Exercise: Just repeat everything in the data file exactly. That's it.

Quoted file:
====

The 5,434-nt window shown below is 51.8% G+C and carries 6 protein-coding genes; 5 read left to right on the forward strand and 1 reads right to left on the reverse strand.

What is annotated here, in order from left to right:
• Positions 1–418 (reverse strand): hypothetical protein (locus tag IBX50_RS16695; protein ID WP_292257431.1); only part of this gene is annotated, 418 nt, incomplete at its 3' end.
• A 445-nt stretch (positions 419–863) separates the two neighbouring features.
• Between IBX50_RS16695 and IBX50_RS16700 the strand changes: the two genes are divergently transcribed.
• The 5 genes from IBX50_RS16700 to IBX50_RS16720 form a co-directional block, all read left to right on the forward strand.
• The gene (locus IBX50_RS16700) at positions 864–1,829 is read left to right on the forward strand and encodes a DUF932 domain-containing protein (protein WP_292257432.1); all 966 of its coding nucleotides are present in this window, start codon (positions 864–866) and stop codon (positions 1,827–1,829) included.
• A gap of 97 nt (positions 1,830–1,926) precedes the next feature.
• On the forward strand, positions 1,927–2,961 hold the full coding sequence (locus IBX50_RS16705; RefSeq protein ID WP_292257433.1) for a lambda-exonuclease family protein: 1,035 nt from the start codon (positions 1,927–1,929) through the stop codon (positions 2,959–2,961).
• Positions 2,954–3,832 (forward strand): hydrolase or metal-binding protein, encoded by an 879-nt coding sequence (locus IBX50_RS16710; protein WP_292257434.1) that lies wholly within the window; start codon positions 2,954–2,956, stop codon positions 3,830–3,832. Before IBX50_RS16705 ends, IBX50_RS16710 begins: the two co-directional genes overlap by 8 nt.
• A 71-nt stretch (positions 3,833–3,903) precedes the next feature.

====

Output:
The 5,434-nt window shown below is 51.8% G+C and carries 6 protein-coding genes; 5 read left to right on the forward strand and 1 reads right to left on the reverse strand.

What is annotated here, in order from left to right:
• Positions 1–418 (reverse strand): hypothetical protein (locus tag IBX50_RS16695; protein ID WP_292257431.1); only part of this gene is annotated, 418 nt, incomplete at its 3' end.
• A 445-nt stretch (positions 419–863) separates the two neighbouring features.
• Between IBX50_RS16695 and IBX50_RS16700 the strand changes: the two genes are divergently transcribed.
• The 5 genes from IBX50_RS16700 to IBX50_RS16720 form a co-directional block, all read left to right on the forward strand.
• The gene (locus IBX50_RS16700) at positions 864–1,829 is read left to right on the forward strand and encodes a DUF932 domain-containing protein (protein WP_292257432.1); all 966 of its coding nucleotides are present in this window, start codon (positions 864–866) and stop codon (positions 1,827–1,829) included.
• A gap of 97 nt (positions 1,830–1,926) precedes the next feature.
• On the forward strand, positions 1,927–2,961 hold the full coding sequence (locus IBX50_RS16705; RefSeq protein ID WP_292257433.1) for a lambda-exonuclease family protein: 1,035 nt from the start codon (positions 1,927–1,929) through the stop codon (positions 2,959–2,961).
• Positions 2,954–3,832 (forward strand): hydrolase or metal-binding protein, encoded by an 879-nt coding sequence (locus IBX50_RS16710; protein WP_292257434.1) that lies wholly within the window; start codon positions 2,954–2,956, stop codon positions 3,830–3,832. Before IBX50_RS16705 ends, IBX50_RS16710 begins: the two co-directional genes overlap by 8 nt.
• A 71-nt stretch (positions 3,833–3,903) precedes the next feature.